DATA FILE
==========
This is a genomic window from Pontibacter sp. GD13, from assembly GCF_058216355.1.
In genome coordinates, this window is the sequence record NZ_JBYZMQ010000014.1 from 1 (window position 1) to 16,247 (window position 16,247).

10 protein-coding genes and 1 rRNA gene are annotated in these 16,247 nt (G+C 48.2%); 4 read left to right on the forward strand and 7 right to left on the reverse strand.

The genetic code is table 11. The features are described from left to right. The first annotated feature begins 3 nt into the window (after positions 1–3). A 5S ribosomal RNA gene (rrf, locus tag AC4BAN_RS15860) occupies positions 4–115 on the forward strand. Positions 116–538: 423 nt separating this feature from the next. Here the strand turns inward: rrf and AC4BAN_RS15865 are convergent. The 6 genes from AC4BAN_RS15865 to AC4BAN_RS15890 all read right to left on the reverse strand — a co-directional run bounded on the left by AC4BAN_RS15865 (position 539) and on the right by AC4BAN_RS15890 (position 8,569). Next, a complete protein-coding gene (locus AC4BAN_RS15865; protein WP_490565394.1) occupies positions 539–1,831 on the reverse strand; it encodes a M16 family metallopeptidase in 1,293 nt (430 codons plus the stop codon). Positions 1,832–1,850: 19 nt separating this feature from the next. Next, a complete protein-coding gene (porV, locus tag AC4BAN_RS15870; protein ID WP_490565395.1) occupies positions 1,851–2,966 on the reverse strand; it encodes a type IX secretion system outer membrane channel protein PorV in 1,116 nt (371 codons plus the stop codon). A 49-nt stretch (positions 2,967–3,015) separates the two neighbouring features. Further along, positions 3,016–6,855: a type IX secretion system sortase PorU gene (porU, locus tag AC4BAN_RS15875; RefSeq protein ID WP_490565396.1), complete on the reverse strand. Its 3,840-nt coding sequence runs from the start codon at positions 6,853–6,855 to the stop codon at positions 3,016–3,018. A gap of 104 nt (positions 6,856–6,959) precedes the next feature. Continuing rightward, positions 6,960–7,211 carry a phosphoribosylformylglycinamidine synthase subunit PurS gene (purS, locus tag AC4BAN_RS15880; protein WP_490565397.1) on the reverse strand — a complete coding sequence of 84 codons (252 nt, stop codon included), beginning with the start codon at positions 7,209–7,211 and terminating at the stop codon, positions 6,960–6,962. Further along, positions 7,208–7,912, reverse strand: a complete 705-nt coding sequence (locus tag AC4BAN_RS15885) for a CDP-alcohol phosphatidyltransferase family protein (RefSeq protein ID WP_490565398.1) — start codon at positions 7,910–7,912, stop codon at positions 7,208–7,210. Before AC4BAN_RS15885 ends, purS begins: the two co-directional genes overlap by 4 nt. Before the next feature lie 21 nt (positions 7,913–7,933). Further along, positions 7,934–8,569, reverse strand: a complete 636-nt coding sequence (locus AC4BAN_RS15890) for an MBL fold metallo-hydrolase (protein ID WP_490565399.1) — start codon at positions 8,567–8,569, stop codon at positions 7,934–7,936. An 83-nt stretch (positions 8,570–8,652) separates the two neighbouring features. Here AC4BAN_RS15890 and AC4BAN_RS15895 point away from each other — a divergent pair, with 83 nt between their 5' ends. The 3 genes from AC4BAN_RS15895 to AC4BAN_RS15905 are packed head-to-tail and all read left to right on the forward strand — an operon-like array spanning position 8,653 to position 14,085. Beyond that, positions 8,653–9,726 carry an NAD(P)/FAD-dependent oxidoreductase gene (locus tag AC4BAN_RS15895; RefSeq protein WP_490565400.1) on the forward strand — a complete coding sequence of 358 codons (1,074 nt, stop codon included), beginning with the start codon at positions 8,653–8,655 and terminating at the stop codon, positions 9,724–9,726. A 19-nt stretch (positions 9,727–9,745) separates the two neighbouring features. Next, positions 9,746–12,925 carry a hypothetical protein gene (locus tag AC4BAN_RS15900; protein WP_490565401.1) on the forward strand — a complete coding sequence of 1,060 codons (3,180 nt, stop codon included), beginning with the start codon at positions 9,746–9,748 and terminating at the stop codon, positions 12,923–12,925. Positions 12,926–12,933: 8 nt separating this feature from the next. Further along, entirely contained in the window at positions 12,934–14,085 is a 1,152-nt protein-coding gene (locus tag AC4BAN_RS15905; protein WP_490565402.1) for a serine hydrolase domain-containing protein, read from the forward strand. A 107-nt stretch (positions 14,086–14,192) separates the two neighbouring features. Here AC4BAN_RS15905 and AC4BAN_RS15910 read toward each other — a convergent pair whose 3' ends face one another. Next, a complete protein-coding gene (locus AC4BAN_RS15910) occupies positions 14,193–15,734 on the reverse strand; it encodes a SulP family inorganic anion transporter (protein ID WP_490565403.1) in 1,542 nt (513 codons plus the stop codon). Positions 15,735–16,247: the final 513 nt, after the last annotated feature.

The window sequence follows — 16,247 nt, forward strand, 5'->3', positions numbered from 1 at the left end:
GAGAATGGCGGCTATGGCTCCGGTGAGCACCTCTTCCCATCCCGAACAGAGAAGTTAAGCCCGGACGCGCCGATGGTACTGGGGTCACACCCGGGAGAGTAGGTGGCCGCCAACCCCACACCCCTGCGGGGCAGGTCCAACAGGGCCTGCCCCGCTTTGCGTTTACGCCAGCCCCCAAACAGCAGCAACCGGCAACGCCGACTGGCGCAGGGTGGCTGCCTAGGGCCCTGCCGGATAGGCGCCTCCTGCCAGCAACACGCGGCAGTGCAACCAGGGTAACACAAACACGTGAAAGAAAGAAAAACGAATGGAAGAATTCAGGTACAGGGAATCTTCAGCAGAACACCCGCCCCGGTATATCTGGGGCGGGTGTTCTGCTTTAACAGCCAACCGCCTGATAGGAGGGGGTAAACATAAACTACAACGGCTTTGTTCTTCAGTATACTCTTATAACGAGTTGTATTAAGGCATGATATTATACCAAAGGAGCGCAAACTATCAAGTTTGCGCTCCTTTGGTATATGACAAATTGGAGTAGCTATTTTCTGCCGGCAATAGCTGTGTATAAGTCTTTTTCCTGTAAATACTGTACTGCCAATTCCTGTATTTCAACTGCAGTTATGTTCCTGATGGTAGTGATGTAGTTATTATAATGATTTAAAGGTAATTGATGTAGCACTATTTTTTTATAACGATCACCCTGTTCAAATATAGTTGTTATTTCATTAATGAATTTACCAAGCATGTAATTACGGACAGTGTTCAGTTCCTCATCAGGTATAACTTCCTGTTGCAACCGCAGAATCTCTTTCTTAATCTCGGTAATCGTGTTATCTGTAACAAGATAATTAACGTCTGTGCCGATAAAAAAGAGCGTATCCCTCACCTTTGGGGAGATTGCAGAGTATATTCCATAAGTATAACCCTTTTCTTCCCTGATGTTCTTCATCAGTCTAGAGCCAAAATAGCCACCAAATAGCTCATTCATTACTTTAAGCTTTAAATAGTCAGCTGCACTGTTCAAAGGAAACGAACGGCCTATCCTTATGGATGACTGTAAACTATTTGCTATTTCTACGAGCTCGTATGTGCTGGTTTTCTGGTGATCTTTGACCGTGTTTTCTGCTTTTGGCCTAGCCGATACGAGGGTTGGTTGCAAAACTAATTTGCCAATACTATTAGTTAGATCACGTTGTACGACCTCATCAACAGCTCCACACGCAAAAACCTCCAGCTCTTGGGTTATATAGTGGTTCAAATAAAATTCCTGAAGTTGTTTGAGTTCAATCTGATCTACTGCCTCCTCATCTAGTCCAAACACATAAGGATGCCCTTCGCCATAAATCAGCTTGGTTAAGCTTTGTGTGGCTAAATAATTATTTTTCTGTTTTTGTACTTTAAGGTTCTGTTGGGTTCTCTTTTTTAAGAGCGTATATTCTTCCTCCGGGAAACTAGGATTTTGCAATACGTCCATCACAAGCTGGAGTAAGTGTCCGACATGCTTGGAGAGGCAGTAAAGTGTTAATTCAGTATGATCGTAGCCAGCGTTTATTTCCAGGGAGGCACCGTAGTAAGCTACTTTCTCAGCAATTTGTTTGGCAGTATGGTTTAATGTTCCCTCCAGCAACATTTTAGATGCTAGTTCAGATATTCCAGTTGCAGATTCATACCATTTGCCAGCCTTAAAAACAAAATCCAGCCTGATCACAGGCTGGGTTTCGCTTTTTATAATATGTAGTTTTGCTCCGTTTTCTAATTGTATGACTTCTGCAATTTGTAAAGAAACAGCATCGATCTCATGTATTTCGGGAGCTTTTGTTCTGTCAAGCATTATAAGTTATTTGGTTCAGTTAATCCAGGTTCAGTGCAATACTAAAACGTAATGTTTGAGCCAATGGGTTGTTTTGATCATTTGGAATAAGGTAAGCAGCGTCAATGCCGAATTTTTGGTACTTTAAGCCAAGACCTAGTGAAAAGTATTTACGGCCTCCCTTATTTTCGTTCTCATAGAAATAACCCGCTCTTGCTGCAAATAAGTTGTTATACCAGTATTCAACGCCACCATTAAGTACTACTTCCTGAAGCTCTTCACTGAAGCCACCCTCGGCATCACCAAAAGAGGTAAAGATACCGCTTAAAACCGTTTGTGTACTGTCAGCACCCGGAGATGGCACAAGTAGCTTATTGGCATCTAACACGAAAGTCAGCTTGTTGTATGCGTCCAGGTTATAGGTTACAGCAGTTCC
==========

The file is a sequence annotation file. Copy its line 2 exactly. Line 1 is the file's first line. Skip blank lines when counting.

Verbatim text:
In genome coordinates, this window is the sequence record NZ_JBYZMQ010000014.1 from 1 (window position 1) to 16,247 (window position 16,247).